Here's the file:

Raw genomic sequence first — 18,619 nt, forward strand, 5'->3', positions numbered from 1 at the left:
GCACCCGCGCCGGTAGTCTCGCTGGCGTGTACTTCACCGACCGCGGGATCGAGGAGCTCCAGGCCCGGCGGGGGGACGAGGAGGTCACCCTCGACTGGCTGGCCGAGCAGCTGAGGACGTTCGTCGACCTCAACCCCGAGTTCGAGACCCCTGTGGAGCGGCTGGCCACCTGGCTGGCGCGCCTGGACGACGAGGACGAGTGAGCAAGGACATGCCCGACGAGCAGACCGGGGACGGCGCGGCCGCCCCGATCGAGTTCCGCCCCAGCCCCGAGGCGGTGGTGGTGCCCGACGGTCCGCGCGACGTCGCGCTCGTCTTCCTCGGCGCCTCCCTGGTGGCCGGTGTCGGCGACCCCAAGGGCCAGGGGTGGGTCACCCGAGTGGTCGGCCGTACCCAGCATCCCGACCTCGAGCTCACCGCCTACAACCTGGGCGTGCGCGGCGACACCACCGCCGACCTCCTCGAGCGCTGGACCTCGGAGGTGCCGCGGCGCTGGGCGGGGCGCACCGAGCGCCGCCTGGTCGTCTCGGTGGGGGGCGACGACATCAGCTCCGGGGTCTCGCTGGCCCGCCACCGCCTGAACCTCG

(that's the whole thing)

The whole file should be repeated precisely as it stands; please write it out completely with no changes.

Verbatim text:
Raw genomic sequence first — 18,619 nt, forward strand, 5'->3', positions numbered from 1 at the left:
GCACCCGCGCCGGTAGTCTCGCTGGCGTGTACTTCACCGACCGCGGGATCGAGGAGCTCCAGGCCCGGCGGGGGGACGAGGAGGTCACCCTCGACTGGCTGGCCGAGCAGCTGAGGACGTTCGTCGACCTCAACCCCGAGTTCGAGACCCCTGTGGAGCGGCTGGCCACCTGGCTGGCGCGCCTGGACGACGAGGACGAGTGAGCAAGGACATGCCCGACGAGCAGACCGGGGACGGCGCGGCCGCCCCGATCGAGTTCCGCCCCAGCCCCGAGGCGGTGGTGGTGCCCGACGGTCCGCGCGACGTCGCGCTCGTCTTCCTCGGCGCCTCCCTGGTGGCCGGTGTCGGCGACCCCAAGGGCCAGGGGTGGGTCACCCGAGTGGTCGGCCGTACCCAGCATCCCGACCTCGAGCTCACCGCCTACAACCTGGGCGTGCGCGGCGACACCACCGCCGACCTCCTCGAGCGCTGGACCTCGGAGGTGCCGCGGCGCTGGGCGGGGCGCACCGAGCGCCGCCTGGTCGTCTCGGTGGGGGGCGACGACATCAGCTCCGGGGTCTCGCTGGCCCGCCACCGCCTGAACCTCG